Figure skating is dancing and artistry on ice.
We love tuning in during the Winter Olympics to see the competition and near-impossible feats on figure skates.
And if you've seen Disney on Ice, it's unforgettable.
It's no wonder that there are over 180,000 registered figure skaters in America, with hundreds of thousands more who do it for fun.
What is also appealing is that you do not need much to start, just the ice and a great pair of figure skates.
A common question PolyGlide synthetic ice customers ask is, "what are the best figure skates to buy?"
That's a reasonable ask. Unfortunately, competitive professional figure skates can cost upwards of $700.
So if you or your kids are beginners, or you are returning to the sport as a hobby, that price point is a bit much.
Besides, professional figure skates that your favorite wears won't turn you into a great skater. In fact, it might slow you down or make skating more difficult.
All you'll need is a reliable, high-quality pair of figure skates that won't break the bank and allows you to train like a pro-figure skater without the extra cost.
We've gathered the 10 best figure skates under $200 that should help you enjoy your time on the ice.
Our Top Picks
Best Beginner Figure Skates
Riedell Skates 110 Opal
Best Overall Figure Skates
Jackson Ultimate Mystique (with Mark II blades)
Here Are Our Picks For The 10 Best Figure Skates Under $200
These are perfect for any kind of ice (natural or synthetic) and are often available for youths, men, and women.
Best Beginner Figure Skates
If you're looking for some beginner figure skates for your kids, you can try Riedell's 10 Opal Beginner Skates.
Riedell has been a leader in ice skates for decades, and this one does not disappoint.
This sleek boot is lightweight but still provides stability that is necessary for first-time figure skaters.
The inner foam padding gives added support for hours of comfortable figure skating.
Opal also has a PVC sole that helps keeps your feet dry, which is important for performance.
Remember to follow the size guide, as this skate needs the right room in the toe box for your kids to skate comfortably.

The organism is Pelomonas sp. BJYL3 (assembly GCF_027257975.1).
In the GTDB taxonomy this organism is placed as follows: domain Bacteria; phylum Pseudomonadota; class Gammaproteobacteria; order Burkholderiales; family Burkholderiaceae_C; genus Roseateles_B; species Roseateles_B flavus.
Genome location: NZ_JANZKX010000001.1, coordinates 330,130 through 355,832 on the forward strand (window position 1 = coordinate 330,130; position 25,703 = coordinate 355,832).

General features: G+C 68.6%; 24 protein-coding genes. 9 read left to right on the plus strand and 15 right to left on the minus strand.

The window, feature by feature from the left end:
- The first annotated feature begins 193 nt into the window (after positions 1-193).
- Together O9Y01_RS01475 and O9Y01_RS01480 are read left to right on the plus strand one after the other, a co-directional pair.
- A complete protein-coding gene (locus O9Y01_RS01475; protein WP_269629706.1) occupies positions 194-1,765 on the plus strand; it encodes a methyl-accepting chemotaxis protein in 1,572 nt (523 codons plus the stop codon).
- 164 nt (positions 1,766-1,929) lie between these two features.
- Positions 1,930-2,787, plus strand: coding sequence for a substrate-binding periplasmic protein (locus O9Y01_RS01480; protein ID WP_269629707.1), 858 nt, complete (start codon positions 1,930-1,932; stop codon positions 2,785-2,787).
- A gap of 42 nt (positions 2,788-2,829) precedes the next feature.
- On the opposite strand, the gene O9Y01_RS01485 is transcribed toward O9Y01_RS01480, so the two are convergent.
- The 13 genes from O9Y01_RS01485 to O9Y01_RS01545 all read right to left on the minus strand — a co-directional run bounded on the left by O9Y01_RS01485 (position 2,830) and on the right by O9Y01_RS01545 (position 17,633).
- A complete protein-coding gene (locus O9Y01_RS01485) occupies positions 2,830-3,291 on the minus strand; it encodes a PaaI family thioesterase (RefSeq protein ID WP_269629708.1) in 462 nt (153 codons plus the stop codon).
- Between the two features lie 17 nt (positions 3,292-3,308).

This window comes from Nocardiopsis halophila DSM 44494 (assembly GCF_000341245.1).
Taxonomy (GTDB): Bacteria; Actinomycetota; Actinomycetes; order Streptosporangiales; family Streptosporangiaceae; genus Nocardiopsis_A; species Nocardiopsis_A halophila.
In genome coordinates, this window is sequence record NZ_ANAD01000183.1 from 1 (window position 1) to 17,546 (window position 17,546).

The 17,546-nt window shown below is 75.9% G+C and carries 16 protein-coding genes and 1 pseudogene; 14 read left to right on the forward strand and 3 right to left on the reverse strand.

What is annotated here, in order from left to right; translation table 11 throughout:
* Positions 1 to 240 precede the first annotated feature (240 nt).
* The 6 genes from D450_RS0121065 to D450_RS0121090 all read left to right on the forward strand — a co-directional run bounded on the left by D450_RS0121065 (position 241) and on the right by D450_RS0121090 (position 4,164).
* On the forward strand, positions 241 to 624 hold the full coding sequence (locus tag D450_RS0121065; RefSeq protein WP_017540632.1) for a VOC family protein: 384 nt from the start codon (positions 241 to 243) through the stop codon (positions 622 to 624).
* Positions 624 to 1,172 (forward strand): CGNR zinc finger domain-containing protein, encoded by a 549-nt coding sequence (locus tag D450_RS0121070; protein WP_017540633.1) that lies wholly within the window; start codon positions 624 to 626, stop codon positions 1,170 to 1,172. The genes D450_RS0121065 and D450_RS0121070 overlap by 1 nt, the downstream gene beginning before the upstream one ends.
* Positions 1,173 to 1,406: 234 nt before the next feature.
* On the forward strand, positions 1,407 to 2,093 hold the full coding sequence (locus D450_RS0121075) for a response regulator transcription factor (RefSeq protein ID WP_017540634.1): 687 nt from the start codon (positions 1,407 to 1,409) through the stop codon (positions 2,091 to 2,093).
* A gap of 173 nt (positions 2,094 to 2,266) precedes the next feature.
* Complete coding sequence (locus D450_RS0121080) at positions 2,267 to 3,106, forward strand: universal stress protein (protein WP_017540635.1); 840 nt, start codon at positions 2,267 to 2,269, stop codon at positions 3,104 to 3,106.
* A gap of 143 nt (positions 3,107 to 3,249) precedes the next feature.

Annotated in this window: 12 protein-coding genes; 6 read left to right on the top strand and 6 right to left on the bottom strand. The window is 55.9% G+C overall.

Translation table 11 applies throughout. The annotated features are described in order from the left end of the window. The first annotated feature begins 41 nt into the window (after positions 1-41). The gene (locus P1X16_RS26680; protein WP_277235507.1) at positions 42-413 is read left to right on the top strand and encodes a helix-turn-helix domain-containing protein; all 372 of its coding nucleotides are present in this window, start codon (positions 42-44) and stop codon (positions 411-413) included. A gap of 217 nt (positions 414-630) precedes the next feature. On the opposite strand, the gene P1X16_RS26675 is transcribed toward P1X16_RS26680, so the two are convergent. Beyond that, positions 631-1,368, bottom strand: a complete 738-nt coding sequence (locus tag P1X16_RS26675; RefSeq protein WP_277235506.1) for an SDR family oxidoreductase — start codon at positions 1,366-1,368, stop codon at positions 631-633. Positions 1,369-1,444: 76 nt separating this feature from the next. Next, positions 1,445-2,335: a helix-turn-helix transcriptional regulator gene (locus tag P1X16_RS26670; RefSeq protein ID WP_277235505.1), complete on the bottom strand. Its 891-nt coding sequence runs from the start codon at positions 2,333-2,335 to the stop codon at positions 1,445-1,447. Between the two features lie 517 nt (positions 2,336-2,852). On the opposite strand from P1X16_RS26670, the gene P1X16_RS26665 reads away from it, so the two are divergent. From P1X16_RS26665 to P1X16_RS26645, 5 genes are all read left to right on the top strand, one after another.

Best Overall Figure Skates
The Ultima Mystique focuses on comfort, with padding right up to the ankles.
Its microfiber upper reduces moisture while making it easy to clean.
The PVC sole is one of the strongest available, and their patented chrome blade allows beginners to execute moves seamlessly.
Jackson makes the list again with the Artiste model.
The Artiste model focuses on style and comfort.
The long, sleek boot and stylized PVC sole help skaters stand out in any competition.
The inner boot contains memory foam, allowing it to fit into the shape of the user's foot.
Jackson figure skates also come with standard, sharpened chrome blades, allowing you to skate right out the box.
Italian-based Risport has been producing high-performance figure skates since the 1970s with a focus on style, craftsmanship, and technology.
They've integrated technology, like 3-D printing, to improve fit and comfort.
The Hamilton ice skate is made with a strong synthetic upper and reinforced padding that's perfect for hours of figure skating.
The lightweight sole also focuses on speed.
These boots are easy to break into, making them a great long-term investment.
For a budget option, you can try Amerian Athletic's ice skates.
The sleek boot and PVC upper allows for optimal performance.
The upper boot has added ankle support, which is a must for beginner skaters.
A drawback comes with the blade.
The nickel-plated blade may need occasional sharpening or replacing.
However, if you need a skate to just get started, try this one.
The Czech-made Botas Dagmar skates are designed to be durable and water-proof.
The high boot and layered leather seek to secure the ankle as it sits right at the calf.
This compensates for the extra padding you'll find on some of the models on this list.
The boot comes outfitted with stainless steel SABRINA blades, which are European certified for performance.
Despite the focus on durability, Botas skates still provide comfort for children and adults looking to learn the sport or compete.
Lake Placid Alpine takes on the traditional look with gold rivets for the laces and a solid, smooth leather upper boot and tongue.
The inside contains memory foam like the Jackson artiste, reducing the chances of tired, achy feet after hours of figure skating.